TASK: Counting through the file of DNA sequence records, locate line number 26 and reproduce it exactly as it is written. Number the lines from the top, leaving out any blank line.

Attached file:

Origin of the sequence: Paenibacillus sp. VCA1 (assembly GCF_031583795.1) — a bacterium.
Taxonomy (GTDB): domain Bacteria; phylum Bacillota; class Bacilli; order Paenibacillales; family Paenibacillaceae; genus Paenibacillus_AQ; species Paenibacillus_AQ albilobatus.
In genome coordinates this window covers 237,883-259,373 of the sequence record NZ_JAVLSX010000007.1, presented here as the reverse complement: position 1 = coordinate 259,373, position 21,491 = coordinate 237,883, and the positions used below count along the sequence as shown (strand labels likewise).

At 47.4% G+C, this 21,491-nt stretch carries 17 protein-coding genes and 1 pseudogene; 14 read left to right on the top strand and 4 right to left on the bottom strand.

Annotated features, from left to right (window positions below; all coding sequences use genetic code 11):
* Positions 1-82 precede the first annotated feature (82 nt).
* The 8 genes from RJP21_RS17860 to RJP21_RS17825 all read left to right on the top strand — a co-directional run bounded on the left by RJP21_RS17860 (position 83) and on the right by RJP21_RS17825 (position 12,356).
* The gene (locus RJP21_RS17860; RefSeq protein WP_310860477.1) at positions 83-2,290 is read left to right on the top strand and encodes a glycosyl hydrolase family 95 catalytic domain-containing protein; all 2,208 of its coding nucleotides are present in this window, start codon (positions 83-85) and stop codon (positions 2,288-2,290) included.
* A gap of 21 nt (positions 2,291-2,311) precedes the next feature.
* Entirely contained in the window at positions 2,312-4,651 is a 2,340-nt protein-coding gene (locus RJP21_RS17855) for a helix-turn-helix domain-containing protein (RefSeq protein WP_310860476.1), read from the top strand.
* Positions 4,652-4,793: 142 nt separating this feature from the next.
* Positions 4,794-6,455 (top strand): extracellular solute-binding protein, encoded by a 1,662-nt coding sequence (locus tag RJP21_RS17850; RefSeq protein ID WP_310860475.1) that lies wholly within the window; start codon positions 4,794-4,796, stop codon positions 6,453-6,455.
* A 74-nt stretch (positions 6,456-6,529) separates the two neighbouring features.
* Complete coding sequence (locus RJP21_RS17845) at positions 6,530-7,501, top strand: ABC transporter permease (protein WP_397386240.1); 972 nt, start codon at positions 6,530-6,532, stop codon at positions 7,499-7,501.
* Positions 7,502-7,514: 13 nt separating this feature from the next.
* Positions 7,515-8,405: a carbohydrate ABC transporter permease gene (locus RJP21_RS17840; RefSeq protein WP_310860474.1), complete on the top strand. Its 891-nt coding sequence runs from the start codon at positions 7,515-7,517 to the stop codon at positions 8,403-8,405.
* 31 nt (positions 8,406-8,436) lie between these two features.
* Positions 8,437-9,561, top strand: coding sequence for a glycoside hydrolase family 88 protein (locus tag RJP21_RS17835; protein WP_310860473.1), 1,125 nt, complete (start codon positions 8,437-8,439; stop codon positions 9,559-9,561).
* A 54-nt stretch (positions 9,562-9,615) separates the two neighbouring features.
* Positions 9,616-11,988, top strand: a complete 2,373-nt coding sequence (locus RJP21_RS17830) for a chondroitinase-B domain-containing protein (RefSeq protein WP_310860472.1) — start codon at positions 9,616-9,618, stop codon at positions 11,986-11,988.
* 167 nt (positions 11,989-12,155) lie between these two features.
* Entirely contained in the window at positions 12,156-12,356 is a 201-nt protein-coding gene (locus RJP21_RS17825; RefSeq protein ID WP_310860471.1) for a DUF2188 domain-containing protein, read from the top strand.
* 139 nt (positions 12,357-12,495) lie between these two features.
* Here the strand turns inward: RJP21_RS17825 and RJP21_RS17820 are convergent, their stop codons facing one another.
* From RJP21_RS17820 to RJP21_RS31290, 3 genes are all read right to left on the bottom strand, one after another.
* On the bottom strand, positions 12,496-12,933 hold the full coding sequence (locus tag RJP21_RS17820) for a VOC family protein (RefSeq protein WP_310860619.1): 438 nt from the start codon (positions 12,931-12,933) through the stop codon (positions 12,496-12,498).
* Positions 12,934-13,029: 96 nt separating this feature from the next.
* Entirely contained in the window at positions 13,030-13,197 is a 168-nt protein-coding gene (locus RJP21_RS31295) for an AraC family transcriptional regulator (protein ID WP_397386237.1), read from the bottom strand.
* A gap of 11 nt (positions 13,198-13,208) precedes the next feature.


* On the bottom strand, positions 12,496-12,933 hold the full coding sequence (locus tag RJP21_RS17820) for a VOC family protein (RefSeq protein WP_310860619.1): 438 nt from the start codon (positions 12,931-12,933) through the stop codon (positions 12,496-12,498).